Because of the cross-reactivity of p199RY-specific CD8+ T lymphocytes for the WT, T2S, and Y9F epitopes, it is reasonable to suppose that these cells were being continually stimulated during the course of infection, even after the WT virus was replaced by emerging mutant viruses. A number of reports have described the phenomenon of T cell exhaustion during HIV and SIV infection, where chronic activation is associated with loss of cytotoxic potential, lower proliferative capacity, and reduced production of IFN-γ by virus-specific CD8+ T lymphocytes (72-74). Other studies in mouse models of chronic viral infection have shown that various functions of chronically stimulated CD8+ T lymphocytes are lost in a stepwise fashion, with IL-2 and TNF-α production being more sensitive to exhaustion than IFN-γ production (75-77). This observation is consistent with our inability in the present study to detect by intracellular cytokine staining even modest numbers of cells from chronically infected Mamu-A*02+ monkeys that produced IL-2 and TNF-α.
We noted a discrepancy between the SPR measurements of TCR binding to pMHC and the functional profiles of p199RY-specific CD8+ T lymphocytes upon exposure to the WT, T2S, and Y9F epitope peptides. In cell proliferation and IFN-γ production assays, exposure of CD8+ T lymphocytes to the Y9F epitope peptide consistently induced less cell proliferation and cytokine production than exposure to the T2S epitope peptide. The SPR measurements, however, indicated that the T2S:Mamu-A*02 monomers had a faster dissociation rate from and lower equilibrium binding affinity to p199RY-specific TCRs than the Y9F:Mamu-A*02 monomers. A number of possible explanations may account for these discordant data. First, the TCR affinity for the WT epitope pMHC complex was much higher than for the T2S and Y9F epitope pMHC complexes, while the differences in the affinities between the T2S and Y9F epitope pMHC complexes for TCRs were less pronounced. It is possible that the affinities of the T2S and Y9F epitope complexes for the TCRs were below a threshold required for optimal activation of epitope-specific CD8+ T lymphocytes, while the affinity of the TCRs for the WT epitope complex was sufficient to trigger cell activation. Secondly, other studies have documented the absence of a correlation between CD8+ T lymphocyte TCR affinity for epitope pMHC complexes and the functional activity of these cells (78). This observation raises the possibility that factors determining CD8+ T lymphocyte responsiveness other than TCR:pMHC affinity may contribute to T cell activation, including the thermodynamics of TCR binding to mutant pMHC complexes, TCR conformational changes or other structural changes that favor the binding of the TCR to one pMHC ligand over another, or even structural changes that may trigger different intracellular signaling pathways (79-81). Finally, the discrepancy between the T2S and Y9F pMHC binding affinity to TCRs and functional responses by CD8+ T lymphocytes to these epitope peptides is consistent with the recently proposed model suggesting that optimal T cell activation may require TCR engagement of heterodimeric pMHC complexes consisting of the epitope pMHC and endogenous pMHC complexes (82-84). It is possible that the more rapid dissociation rate of the T2S pMHC may better accommodate the viral/endogenous epitope heteroligand association with the TCR than the slower dissociation rate of the Y9F pMHC, while the heteroligand pMHC engagement of TCRs is less important for binding of TCRs to pMHC complexes with higher affinity, such as the WT pMHC.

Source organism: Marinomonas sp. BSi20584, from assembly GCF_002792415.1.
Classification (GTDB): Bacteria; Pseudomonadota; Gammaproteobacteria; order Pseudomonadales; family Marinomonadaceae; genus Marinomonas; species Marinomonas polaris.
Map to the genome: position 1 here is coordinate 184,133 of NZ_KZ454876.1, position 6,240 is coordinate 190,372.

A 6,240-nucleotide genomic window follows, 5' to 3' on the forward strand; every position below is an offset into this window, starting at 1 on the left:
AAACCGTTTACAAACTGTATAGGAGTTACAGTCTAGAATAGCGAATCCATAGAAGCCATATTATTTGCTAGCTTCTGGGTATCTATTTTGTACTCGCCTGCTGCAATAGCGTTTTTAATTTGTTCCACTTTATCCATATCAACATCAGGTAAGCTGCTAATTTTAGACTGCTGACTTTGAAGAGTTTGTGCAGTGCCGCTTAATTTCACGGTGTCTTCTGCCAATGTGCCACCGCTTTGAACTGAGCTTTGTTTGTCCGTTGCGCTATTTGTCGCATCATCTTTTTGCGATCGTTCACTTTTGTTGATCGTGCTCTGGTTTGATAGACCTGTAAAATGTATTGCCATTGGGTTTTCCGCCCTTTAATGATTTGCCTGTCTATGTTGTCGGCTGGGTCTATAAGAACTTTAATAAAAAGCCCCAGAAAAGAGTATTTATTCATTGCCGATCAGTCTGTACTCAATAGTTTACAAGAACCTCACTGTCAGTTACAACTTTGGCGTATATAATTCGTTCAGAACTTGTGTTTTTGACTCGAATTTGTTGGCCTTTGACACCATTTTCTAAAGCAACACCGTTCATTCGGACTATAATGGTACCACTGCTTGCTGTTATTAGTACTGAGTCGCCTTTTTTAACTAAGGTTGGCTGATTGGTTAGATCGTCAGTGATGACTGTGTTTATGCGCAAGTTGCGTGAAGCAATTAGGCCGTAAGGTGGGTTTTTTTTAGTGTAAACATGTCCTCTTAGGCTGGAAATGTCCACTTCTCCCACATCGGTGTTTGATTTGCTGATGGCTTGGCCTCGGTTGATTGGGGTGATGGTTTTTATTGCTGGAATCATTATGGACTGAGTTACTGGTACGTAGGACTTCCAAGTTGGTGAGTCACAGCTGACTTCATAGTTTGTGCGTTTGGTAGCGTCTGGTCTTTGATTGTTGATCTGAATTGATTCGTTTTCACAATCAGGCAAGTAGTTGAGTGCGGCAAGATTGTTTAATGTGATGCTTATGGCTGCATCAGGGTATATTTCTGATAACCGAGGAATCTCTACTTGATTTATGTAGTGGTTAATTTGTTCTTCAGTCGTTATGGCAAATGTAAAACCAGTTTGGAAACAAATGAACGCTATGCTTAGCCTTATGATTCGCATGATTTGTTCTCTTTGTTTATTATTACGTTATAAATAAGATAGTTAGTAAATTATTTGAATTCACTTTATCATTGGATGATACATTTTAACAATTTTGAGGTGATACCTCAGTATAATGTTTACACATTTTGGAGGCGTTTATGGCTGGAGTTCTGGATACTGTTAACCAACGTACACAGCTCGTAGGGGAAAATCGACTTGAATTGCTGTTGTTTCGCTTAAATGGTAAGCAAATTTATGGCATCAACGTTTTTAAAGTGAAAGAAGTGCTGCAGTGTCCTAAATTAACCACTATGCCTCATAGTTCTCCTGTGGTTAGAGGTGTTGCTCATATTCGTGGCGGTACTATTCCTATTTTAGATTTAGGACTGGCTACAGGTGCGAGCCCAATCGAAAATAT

This study has important implications for the design of CD8+ T lymphocyte-based vaccines. A number of strategies for inducing polyclonal and cross-reactive CD8+ T lymphocyte responses that cover the immense breadth of HIV sequence diversity in the infected population worldwide have been described. These strategies include polyepitope vaccines in which a string of epitopes are expressed from a single vaccine vector, centralized gene vaccines in which an ancestral epitope sequence is used as an immunogen, and mosaic vaccines that include sequences derived from the in silico recombination of naturally occurring virus strains (85). The present studies, however, suggest that epitope-specific CD8+ T lymphocytes that are capable of cross-recognizing multiple epitope variants may not always confer protection against the emergence of epitope escape mutations. These results underscore the importance of not only evaluating the breadth of recognition of CD8+ T lymphocytes elicited by novel vaccines, but also assessing the functional capacities of these cells and monitoring viral evolution after challenge to determine how effective these vaccine regimens control viral replication and prevent CD8+ T lymphocyte escape in vivo.
The results of these experiments provide an example in which naturally selected CD8+ T lymphocyte escape mutations do not affect MHC class I affinity. These mutant epitope peptides may therefore be effective priming immunogens in a vaccine. It is possible that immunization of healthy individuals with epitope sequences containing commonly selected mutations may induce CD8+ T lymphocytes that have a preferential specificity for the mutated epitopes, and these cells may be effective in controlling the emergence of epitope escape mutations following viral challenge.
The authors wish to thank Alessandro Sette and John Sidney at the La Jolla Institute for Allergy and Immunology for providing the protocols for the immunoaffinity purification of MHC class I protein and the peptide:MHC class I binding assay. They also would like to thank Kara Anasti and Shelley Stewart at Duke University for technical assistance in performing SPR measurements and purification of DRMs, Katie Furr and Sarah Shaake at Beth Israel Deaconess Medical Center (BIDMC) for cell sorting, and Christa Osuna and Leila Eslamizar at BIDMC for technical assistance. The authors declare that they have no competing interests.
1This work was supported by the NIAID Center for HIV/AIDS Vaccine Immunology grant AI067854.
2pMHC: epitope peptide:MHC class I
3SPR: surface plasmon resonance
4DRM: detergent-resistant microdomain